John Marshall Lee has waged war on fiscal blight for years. In his latest commentary, the spending watchdog raises questions about the process to remove blighted buildings. From Lee:
Many of us who profess love for our nitty-gritty municipality long for governance delivered from the dark side of days past. We suffer a blighted history of Bridgeport practice and process. We also have blighted buildings that may never get a second chance. And as a City we spend taxpayer dollars to remove those properties, which offend the quality of life of neighbors, seem an open door to fire or added damage, and create physical danger as well as they deteriorate.
One observer has said that Mayor Ganim looks to remove such properties “yesterday” and has given this “demolition mission” to Tom Coble, a one-time Finch administration worker, who worked for Joe Ganim’s “second chance” Mayoral opportunity.
When a property is identified as “blighted” by City definition and all remedies are exhausted, demolition using outside vendors is a course of action. Normally the property is identified and bids would be solicited through the BidSync system operated by the Purchasing Department. However, on occasion, exceptions to this routine are approved for “qualified” situations where unique skills are required, or rapid work is called for, as in a desire to remove all blighted sites “yesterday.”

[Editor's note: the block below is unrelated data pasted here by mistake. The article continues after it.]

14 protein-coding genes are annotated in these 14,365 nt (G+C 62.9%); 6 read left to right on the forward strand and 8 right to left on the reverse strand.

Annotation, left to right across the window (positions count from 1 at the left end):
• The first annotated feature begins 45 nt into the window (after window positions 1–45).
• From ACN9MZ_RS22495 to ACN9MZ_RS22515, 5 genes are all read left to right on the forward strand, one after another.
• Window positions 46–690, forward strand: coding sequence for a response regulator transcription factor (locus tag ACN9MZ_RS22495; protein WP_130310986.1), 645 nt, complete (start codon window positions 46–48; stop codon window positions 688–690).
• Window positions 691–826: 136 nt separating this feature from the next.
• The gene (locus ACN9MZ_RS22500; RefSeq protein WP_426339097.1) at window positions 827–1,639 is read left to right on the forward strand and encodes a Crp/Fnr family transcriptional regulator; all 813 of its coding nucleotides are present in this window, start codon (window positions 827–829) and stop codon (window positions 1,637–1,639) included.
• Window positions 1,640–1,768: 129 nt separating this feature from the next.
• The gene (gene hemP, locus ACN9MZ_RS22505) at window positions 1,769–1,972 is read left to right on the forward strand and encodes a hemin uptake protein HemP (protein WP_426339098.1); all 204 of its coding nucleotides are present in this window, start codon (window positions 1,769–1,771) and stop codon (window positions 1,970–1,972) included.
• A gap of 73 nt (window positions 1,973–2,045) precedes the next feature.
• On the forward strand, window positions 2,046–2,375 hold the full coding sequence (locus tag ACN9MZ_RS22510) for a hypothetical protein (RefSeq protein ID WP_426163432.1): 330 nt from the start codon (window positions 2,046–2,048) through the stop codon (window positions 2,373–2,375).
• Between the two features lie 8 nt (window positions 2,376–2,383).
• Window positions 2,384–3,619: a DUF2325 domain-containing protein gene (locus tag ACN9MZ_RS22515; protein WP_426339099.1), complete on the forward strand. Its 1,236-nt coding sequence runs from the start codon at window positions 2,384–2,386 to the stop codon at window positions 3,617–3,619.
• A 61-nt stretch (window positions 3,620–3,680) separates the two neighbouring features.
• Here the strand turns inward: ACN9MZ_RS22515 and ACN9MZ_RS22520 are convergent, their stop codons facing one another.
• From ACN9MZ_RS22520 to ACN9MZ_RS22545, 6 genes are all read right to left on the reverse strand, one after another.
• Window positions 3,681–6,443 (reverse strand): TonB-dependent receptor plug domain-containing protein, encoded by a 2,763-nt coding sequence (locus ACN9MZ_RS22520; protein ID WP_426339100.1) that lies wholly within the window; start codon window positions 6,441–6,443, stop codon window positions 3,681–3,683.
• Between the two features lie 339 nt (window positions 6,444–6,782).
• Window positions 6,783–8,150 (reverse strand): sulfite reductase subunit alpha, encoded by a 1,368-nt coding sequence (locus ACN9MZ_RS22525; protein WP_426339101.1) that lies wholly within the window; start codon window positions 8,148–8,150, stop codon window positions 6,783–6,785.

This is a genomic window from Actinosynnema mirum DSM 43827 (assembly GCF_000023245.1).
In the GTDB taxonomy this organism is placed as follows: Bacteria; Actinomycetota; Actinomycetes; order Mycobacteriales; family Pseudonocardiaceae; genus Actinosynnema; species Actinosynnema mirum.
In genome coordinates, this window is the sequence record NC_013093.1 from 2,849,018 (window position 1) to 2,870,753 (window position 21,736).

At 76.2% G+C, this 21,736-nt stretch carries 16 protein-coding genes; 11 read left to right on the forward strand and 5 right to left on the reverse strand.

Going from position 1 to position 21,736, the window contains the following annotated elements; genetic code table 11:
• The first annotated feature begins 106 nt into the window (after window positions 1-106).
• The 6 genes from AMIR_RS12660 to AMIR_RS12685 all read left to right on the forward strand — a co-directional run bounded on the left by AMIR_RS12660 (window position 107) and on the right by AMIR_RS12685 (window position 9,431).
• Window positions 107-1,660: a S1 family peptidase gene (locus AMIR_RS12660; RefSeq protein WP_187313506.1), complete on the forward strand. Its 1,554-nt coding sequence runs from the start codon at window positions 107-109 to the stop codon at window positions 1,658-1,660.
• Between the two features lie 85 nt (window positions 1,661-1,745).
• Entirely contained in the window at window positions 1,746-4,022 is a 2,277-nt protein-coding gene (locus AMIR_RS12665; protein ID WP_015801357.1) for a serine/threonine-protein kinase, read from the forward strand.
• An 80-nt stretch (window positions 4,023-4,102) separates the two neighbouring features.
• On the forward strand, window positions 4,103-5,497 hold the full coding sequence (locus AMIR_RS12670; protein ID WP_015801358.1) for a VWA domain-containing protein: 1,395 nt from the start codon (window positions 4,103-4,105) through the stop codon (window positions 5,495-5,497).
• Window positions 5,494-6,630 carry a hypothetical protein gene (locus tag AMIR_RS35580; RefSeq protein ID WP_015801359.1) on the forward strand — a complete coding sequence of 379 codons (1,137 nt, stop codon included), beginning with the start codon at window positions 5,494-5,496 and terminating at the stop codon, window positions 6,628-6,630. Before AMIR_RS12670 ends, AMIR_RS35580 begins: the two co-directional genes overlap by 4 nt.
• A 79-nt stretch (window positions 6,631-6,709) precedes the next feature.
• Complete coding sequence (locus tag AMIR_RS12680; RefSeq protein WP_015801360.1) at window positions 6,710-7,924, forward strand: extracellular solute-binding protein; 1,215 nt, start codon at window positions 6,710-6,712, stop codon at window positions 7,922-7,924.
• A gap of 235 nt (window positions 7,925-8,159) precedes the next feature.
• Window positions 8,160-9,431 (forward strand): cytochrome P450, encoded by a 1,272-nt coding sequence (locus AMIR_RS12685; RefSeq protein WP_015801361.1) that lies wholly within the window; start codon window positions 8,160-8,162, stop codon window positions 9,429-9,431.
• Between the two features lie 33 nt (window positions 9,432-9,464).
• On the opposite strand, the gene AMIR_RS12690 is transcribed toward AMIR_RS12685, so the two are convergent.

This places weighty responsibility in the hands of a City “demolitions” director. If he limits the firms he personally reaches to offer such opportunities, but he fails to offer such work to all qualified local taxpaying contractors, why is this being done this way? If such a director indicates that he is operating an informal bidding process, but offers no evidence of such, don’t you want to ask why it is being done this way? Questions, without answers?
When unit expenses may run $25,000 to $50,000 or more and larger sites like some in the East End of the City may command a significant multiple, why is this “demolition activity” not brought back into normal process to assure that the expense to the City is reasonable and that all vendors are considered and treated equally? Is that a fair way to offer work to taxpaying City businesses? Time will tell.